Have you ever wanted a simple and effective tool that can execute a bunch of scripts from a folder? If you have, and did not want to use 3rd party tools for getting the job done, you have come to the right place.
First of all, I would Thank Jason Selburg for his method of executing the scripts which made me put this Contribution as one more method of simplifying your daily task. You can see his article on SQL CMD Mode for more information.
As part of a development team, your daily work includes fixing bugs and adding new changes to SQL scripts. You also need to check that code into your Version Control System (VCS). That means every time another developer changes any script, you would need to execute the same script on your database so that it is up-to date. You need to do this at least every day, if not every couple of hours.
So once you have the latest script, you can use this cool trick to update multiple databases in one go. You will need two folders with scripts. For my illustration, I have two folders called:
- Create Scripts
- Change Scripts
You can see this in the image below.
Each folder has its own set of scripts:
Now the Magic
Open your favorite text Editor or Notepad, if you prefer, and enter the following:
@@echo off del errors /f /s /q rd Errors md Errors FOR %%A IN (*.SQL) DO ( sqlcmd -S SERVERNAME -d DATABASE1 -U username -P password -i "%%A" -o "Errors\%%AError_DB1.txt" -I ) FOR %%A IN (*.SQL) DO ( sqlcmd -S SERVERNAME -d DATABASE2 -U username -P password -i "%%A" -o "Errors\%%AError_DB2.txt" -I )
You would need to change the following as per your Database Name(s) and credentials in the above script:
- SERVERNAME – Your Database Server Name.
- DATABASE1 – Your Database name.
- Username – Your SQL Username.
- Password – Your SQL Password.
Save this file with the Extension as .bat in one of your scripts folder.
Copy this batch file to the other script folder.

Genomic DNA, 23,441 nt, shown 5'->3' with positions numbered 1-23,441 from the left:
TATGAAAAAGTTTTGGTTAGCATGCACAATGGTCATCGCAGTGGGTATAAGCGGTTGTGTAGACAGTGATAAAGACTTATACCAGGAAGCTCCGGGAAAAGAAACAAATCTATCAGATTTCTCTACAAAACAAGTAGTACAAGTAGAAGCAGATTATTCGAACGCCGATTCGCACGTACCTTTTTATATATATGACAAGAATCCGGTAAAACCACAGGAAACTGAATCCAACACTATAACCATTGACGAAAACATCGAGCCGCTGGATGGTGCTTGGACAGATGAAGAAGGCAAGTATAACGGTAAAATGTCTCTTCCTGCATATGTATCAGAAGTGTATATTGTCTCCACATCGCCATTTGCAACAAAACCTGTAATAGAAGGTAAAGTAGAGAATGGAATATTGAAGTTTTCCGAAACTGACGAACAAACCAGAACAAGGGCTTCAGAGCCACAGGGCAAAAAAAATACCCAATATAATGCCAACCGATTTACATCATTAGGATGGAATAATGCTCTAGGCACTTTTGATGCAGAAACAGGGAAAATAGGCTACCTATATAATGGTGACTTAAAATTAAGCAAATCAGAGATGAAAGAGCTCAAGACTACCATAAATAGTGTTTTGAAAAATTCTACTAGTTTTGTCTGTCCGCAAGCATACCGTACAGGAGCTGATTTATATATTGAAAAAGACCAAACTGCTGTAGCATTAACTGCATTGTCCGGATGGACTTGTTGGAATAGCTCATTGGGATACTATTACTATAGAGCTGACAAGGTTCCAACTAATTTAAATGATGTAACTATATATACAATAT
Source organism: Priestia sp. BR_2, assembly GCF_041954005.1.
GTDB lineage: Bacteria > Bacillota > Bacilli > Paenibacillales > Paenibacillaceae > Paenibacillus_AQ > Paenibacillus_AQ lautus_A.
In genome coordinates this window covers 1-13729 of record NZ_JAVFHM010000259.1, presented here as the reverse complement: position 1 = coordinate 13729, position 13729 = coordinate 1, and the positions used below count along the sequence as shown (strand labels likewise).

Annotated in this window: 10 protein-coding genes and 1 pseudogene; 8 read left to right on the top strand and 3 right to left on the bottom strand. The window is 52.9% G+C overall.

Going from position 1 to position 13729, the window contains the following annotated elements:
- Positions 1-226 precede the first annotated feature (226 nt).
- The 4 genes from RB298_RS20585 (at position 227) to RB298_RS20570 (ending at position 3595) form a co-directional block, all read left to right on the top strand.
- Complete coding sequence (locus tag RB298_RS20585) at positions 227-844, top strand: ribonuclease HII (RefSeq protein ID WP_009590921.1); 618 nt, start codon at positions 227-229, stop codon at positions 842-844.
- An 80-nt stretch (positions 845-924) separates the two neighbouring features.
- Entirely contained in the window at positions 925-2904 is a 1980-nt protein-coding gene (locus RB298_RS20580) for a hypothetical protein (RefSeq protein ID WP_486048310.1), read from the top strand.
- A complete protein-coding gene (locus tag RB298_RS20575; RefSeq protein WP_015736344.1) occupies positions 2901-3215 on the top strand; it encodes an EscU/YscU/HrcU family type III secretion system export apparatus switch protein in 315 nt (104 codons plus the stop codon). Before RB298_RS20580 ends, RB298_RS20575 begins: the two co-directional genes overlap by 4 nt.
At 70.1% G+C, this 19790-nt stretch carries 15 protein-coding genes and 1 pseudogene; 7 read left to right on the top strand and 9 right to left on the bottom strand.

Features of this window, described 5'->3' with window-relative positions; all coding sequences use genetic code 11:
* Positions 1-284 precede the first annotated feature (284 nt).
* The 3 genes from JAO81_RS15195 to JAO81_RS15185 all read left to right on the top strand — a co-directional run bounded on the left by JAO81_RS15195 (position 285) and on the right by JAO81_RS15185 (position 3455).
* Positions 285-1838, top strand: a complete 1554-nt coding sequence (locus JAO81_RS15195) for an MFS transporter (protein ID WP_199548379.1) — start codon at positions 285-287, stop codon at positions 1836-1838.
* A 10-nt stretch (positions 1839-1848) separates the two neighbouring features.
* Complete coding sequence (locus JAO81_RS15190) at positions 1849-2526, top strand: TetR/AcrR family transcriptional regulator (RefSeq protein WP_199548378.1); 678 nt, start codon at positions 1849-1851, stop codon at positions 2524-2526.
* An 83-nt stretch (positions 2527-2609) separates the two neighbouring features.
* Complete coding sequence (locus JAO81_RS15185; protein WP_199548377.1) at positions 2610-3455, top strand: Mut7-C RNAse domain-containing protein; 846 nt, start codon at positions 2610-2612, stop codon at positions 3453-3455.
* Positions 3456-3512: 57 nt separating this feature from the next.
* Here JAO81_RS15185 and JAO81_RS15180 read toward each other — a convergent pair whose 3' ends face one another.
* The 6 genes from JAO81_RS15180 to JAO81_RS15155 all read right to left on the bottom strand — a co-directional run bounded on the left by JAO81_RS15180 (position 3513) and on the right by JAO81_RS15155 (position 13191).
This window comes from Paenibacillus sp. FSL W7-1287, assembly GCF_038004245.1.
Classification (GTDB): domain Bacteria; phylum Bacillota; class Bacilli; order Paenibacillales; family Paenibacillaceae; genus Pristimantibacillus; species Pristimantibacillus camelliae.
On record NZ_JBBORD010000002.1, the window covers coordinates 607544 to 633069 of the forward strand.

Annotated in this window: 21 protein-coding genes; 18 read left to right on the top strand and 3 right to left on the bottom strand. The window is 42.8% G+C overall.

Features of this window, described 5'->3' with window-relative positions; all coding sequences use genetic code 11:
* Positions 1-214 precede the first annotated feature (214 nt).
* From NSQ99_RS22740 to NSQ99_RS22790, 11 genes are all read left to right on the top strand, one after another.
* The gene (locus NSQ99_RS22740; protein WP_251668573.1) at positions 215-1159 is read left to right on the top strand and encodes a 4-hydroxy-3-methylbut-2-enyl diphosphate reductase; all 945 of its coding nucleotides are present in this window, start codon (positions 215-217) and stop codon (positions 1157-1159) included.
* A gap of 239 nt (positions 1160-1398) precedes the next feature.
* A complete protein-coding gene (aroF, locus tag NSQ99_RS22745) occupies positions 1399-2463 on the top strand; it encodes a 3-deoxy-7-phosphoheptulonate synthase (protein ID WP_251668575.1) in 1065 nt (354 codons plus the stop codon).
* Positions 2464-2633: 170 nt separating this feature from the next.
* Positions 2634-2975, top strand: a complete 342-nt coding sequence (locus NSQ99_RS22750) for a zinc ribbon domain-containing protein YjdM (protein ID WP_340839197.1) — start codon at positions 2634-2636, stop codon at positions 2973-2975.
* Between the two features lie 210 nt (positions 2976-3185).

Here is an explanation of each section of the code.
del errors /f /s /q
When executing the scripts, we dump all errors to a folder called Errors. This needs to be cleaned up. This will delete the contents of folder silently.
This will delete the folder Errors.
This will create a new folder names Errors. I know it is redundant, but why not start with a clean slate.
FOR %%A IN (*.SQL) DO ( sqlcmd -S MANU -d DATABASE1 -U username -P password -i "%%A" -o "Errors\%%AError_DB1.txt" -I )
Using a FOR loop we select each file name in sequential order as per the name of the file which ends with .sql extension in the current folder and pass the file name to execute with Server Name, Username, Password and the database name using SQLCMD.
here denotes the name of the current file name in the loop.
outputs any errors/messages from the script to a file in the errors folder followed by the Database name.
Adding the database name can help you differentiate the error files when you add multiple FOR Loops for multiple databases. You can have n number of loops to n number of databases as in the example. I have 6 Databases that updates in one go.
Ready, Set, Run…
Now all you have to do is double click the batch file in the respective folders to execute all the scripts.
On executing the batch file, a new folder called Errors will be created which generated output from each script that was executed against the Server.
It would contain something like these.
If you see there are 2 files for CreateScript – 1.sql. Each error file pertains to different database.
The only caveat with this method is if there are no errors, it will still create the Error File. You can use the size of the file to get around this.
https://msdn.microsoft.com/en-us/library/ms162773.aspx is the command line reference to SQLCMD if you want to add more to this.